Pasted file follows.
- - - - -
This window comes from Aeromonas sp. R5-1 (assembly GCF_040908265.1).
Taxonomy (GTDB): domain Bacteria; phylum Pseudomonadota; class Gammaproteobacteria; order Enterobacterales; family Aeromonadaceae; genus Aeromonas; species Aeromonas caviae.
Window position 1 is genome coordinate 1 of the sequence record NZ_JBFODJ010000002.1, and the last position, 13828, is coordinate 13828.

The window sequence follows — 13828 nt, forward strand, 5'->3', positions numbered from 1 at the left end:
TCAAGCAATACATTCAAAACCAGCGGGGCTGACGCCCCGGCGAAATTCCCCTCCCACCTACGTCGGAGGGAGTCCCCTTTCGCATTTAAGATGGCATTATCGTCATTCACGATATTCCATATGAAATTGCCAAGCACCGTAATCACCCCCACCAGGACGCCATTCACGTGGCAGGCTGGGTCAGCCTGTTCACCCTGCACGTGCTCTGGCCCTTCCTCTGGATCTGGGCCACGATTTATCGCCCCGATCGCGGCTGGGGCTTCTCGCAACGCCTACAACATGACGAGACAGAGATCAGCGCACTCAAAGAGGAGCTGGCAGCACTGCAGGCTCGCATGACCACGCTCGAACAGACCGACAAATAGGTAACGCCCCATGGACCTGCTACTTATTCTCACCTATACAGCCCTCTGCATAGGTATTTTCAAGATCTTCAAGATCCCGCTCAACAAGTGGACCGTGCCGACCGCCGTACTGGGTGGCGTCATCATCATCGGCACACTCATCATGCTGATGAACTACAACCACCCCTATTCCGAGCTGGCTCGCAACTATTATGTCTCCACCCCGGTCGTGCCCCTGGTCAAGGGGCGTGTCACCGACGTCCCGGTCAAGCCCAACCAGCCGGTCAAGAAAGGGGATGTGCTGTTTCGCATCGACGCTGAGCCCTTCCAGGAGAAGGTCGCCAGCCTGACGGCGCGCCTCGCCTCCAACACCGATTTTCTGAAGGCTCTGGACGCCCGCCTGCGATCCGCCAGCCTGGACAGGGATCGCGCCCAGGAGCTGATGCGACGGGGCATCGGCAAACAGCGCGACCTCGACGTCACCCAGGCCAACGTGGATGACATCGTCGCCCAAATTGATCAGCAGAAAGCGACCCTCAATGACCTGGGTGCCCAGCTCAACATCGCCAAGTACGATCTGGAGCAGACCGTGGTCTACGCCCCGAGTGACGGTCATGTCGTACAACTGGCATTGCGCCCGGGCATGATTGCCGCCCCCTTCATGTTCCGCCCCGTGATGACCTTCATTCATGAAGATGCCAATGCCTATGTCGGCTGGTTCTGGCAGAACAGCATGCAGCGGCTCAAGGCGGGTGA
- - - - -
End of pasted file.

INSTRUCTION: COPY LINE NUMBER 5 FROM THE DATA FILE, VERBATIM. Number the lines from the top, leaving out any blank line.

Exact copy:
TCAAGCAATACATTCAAAACCAGCGGGGCTGACGCCCCGGCGAAATTCCCCTCCCACCTACGTCGGAGGGAGTCCCCTTTCGCATTTAAGATGGCATTATCGTCATTCACGATATTCCATATGAAATTGCCAAGCACCGTAATCACCCCCACCAGGACGCCATTCACGTGGCAGGCTGGGTCAGCCTGTTCACCCTGCACGTGCTCTGGCCCTTCCTCTGGATCTGGGCCACGATTTATCGCCCCGATCGCGGCTGGGGCTTCTCGCAACGCCTACAACATGACGAGACAGAGATCAGCGCACTCAAAGAGGAGCTGGCAGCACTGCAGGCTCGCATGACCACGCTCGAACAGACCGACAAATAGGTAACGCCCCATGGACCTGCTACTTATTCTCACCTATACAGCCCTCTGCATAGGTATTTTCAAGATCTTCAAGATCCCGCTCAACAAGTGGACCGTGCCGACCGCCGTACTGGGTGGCGTCATCATCATCGGCACACTCATCATGCTGATGAACTACAACCACCCCTATTCCGAGCTGGCTCGCAACTATTATGTCTCCACCCCGGTCGTGCCCCTGGTCAAGGGGCGTGTCACCGACGTCCCGGTCAAGCCCAACCAGCCGGTCAAGAAAGGGGATGTGCTGTTTCGCATCGACGCTGAGCCCTTCCAGGAGAAGGTCGCCAGCCTGACGGCGCGCCTCGCCTCCAACACCGATTTTCTGAAGGCTCTGGACGCCCGCCTGCGATCCGCCAGCCTGGACAGGGATCGCGCCCAGGAGCTGATGCGACGGGGCATCGGCAAACAGCGCGACCTCGACGTCACCCAGGCCAACGTGGATGACATCGTCGCCCAAATTGATCAGCAGAAAGCGACCCTCAATGACCTGGGTGCCCAGCTCAACATCGCCAAGTACGATCTGGAGCAGACCGTGGTCTACGCCCCGAGTGACGGTCATGTCGTACAACTGGCATTGCGCCCGGGCATGATTGCCGCCCCCTTCATGTTCCGCCCCGTGATGACCTTCATTCATGAAGATGCCAATGCCTATGTCGGCTGGTTCTGGCAGAACAGCATGCAGCGGCTCAAGGCGGGTGA